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06th May 2022

Woman explains how she suffers from ‘hourglass syndrome’. Yes, it is a real thing

Kieran Galpin

A body-positive TikToker has pulled back the curtain on her disorder known as "hourglass syndrome" which is also called “stomach-gripping.”

‘Suck it in’ has long term consequences

A body-positive TikToker has pulled back the curtain on a disorder known as “hourglass syndrome”, also called “stomach-gripping”.

Influencer and content creator Nikki Garza has opened up about her condition, which essentially entails habitually sucking in your abdomen.

Stitched together with a video that invited viewers to discuss a fact “so ridiculous you didn’t believe until you looked up”, Garza pulled up her shirt to show what she described as “underboobs” beneath her actual breasts.

She continued to explain how they were in fact scar tissue created by sucking in her abdomen repetitively as a young girl.

@itsnikki.g #stitch with @medievalfilthcauldrons My grandma told me to suck in when I was 8 and I never breathed comfortably again #plussize #bodyimage #bodyconfidence #bopotiktok ♬ original sound – Nikki Garza

“We sucked it in so much, we literally scarred our muscles,” Garza said, adding that the condition may rear its head in the form of a “tinkle” when you cough or sneeze despite not having given birth.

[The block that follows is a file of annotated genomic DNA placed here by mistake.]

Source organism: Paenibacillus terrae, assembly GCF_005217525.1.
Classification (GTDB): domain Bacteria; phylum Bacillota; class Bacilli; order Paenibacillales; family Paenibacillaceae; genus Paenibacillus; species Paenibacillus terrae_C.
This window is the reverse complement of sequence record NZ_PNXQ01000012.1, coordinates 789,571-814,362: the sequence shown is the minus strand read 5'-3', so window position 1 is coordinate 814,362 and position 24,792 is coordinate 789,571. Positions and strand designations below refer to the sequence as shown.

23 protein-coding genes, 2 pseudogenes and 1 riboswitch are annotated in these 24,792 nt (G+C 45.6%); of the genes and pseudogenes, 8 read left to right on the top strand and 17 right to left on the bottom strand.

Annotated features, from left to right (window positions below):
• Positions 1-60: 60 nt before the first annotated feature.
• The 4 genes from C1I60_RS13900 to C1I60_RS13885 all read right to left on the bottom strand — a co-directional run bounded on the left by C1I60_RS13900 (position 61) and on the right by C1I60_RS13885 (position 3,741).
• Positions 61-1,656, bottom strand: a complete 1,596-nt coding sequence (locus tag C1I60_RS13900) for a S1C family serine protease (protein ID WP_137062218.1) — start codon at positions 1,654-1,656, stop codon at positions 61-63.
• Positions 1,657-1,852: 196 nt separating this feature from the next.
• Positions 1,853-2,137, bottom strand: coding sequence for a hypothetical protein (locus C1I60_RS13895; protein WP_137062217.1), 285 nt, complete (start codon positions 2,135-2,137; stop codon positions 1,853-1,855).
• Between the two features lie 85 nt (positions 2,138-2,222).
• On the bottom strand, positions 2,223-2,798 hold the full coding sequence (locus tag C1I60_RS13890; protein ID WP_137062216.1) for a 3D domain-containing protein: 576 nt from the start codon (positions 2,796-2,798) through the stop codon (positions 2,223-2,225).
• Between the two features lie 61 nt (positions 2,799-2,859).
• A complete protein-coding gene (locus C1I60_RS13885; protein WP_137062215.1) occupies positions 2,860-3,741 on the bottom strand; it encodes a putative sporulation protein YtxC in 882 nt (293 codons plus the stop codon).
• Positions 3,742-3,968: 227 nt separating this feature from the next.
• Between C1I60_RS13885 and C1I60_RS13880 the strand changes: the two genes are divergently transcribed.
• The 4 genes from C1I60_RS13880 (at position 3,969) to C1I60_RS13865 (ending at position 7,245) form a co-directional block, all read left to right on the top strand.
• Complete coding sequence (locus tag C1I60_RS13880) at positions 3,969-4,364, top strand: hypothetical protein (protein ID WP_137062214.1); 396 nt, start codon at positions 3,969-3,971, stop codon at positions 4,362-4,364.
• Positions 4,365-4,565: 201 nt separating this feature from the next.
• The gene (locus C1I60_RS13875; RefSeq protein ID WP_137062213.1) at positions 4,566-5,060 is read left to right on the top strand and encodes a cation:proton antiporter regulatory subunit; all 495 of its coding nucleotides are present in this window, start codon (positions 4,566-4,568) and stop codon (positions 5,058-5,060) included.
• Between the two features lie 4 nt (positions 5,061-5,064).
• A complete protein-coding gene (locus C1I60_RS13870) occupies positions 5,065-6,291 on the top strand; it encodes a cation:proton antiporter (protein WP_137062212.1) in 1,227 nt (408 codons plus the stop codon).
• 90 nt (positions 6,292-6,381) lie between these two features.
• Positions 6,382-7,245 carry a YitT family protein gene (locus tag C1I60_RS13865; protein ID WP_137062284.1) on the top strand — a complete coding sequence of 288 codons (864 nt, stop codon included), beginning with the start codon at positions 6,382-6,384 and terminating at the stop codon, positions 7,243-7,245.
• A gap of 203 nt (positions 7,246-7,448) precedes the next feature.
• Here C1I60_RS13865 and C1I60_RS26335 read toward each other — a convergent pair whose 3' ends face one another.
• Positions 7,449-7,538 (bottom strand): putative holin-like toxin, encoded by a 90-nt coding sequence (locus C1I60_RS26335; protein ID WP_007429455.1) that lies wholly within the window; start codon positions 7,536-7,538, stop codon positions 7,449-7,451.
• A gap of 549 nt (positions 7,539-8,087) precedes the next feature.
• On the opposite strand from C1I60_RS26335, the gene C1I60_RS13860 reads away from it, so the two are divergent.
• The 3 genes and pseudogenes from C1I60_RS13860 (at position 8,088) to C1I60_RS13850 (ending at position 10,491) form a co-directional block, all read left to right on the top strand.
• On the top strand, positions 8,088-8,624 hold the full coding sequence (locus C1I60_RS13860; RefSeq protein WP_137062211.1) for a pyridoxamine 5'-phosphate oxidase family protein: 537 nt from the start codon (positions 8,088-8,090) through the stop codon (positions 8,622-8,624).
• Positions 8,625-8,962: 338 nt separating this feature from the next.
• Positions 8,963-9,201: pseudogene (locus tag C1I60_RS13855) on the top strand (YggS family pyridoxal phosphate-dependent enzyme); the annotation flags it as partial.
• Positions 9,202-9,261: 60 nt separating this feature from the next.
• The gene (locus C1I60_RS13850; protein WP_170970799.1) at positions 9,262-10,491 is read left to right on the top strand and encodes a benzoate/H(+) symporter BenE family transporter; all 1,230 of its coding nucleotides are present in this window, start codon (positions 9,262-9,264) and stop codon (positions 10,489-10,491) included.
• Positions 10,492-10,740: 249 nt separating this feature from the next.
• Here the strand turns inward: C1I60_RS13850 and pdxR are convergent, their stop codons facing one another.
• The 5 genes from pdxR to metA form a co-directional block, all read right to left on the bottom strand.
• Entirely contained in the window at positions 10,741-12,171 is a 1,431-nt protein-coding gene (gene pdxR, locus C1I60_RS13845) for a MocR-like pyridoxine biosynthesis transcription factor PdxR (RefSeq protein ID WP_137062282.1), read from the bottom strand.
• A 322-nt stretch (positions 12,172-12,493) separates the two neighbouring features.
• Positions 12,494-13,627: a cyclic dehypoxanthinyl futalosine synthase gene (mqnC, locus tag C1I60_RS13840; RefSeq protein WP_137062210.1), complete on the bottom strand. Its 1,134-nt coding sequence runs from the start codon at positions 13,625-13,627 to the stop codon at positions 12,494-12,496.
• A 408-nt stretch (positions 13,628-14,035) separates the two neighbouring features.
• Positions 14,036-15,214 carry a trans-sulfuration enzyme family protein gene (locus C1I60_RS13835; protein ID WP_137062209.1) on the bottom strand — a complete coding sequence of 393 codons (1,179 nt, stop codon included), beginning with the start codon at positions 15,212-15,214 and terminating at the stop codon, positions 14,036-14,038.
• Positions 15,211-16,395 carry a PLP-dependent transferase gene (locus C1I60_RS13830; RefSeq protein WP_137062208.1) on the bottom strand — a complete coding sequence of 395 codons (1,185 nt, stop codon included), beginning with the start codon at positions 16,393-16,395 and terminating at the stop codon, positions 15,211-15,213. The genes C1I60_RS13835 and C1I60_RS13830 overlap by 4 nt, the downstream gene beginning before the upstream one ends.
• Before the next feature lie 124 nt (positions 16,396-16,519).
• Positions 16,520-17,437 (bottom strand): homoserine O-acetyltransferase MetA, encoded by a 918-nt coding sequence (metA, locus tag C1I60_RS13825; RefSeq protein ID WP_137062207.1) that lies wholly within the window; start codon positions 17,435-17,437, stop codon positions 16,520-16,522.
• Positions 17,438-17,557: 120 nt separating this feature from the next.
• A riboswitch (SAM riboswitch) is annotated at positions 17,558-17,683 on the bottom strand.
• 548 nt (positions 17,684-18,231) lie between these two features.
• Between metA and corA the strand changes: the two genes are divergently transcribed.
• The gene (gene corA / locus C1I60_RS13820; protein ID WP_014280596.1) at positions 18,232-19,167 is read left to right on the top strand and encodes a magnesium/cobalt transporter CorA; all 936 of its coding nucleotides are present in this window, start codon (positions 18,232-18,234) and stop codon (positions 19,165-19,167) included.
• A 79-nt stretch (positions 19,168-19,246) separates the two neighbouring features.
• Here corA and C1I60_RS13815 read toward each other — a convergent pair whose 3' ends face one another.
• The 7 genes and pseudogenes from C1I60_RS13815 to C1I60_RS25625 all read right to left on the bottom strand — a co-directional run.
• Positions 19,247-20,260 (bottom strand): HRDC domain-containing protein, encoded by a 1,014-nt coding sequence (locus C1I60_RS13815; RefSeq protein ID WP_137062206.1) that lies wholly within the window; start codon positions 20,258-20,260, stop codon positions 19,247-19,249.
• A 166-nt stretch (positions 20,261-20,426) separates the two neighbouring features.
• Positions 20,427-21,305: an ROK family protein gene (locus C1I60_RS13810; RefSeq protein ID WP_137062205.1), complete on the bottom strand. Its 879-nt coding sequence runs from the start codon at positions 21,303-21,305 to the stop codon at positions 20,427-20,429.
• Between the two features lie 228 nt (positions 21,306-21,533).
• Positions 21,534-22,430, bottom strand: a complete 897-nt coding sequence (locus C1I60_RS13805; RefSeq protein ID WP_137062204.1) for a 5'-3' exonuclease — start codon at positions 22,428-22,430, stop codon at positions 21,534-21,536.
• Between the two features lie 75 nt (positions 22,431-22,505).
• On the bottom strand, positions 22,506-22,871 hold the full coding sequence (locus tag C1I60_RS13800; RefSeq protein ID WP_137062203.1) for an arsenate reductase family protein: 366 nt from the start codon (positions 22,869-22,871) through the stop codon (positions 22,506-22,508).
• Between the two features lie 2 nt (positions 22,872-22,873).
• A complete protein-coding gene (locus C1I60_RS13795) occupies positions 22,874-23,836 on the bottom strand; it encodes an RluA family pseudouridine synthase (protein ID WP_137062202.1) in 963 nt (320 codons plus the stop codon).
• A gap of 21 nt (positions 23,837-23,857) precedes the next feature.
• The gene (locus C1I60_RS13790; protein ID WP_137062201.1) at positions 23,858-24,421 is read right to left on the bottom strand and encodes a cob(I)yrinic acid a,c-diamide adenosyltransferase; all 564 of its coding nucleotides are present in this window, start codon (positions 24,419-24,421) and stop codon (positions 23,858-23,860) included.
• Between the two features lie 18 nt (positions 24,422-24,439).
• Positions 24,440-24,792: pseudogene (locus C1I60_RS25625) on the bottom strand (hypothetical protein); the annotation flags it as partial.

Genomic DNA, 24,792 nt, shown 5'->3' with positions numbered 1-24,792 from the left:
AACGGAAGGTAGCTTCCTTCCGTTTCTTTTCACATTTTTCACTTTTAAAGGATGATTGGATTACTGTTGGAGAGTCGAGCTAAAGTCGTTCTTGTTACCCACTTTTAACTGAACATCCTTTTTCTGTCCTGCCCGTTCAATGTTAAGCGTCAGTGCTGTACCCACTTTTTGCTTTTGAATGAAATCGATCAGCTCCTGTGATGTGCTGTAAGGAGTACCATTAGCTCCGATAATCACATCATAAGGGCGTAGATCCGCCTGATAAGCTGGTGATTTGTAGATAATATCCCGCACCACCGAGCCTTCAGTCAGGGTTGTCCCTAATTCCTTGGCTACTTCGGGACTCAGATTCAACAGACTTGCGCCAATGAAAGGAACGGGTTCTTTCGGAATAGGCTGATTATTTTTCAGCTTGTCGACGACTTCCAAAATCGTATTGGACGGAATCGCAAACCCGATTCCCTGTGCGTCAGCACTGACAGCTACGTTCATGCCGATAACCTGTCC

“If it isn’t the consequences of my mother and grandmother’s actions,” she added wryly.

“Of course, I did a deep Google dive where I found out it’s called ‘hourglass syndrome’ or ‘stomach gripping,’” Garza told the New York Post. “That really sucks that something that was so minor in my brain as a child — you know, having my mother and my grandmother consistently tell me to ‘suck in, suck in’ all my life — has led to having this on my body now.”

“Typically, this occurs when someone is using their upper abs and external obliques a lot,” Doctor Alexis Shoope, a physical therapist told Buzzfeed about the condition.

She added: “It can be caused because someone is trying to ‘suck in’ and make their stomach look flatter, or it can occur because their upper abs are much stronger than their lower abdominals (the transversus abdominus).

@itsnikki.g I had more trust in this @FashionNova suit than in my last relationship ? #plussize #bodyconfidence #plussizeedition #bopotiktok #clenchedcheeks #bodypositive ♬ About Damn Time – Lizzo

“It can be relatively common in women who may have been told to ‘suck in,’ or for those who purposefully did it to make their abs seem flatter,” she said. “It also can be common with people who breathe more shallow breaths, and are not letting their diaphragm expand fully to get a full, deep breath.”

Luckily, the syndrome is not deadly but can create discomfort in the lower back or neck.

“It essentially creates a canister of pressure, and if the pressure is not evenly dispersed, it can place more on one area than another,” Shoope explained. “This has the potential to lead to pelvic floor issues such as leaking, prolapse, diastasis recti, etc.”

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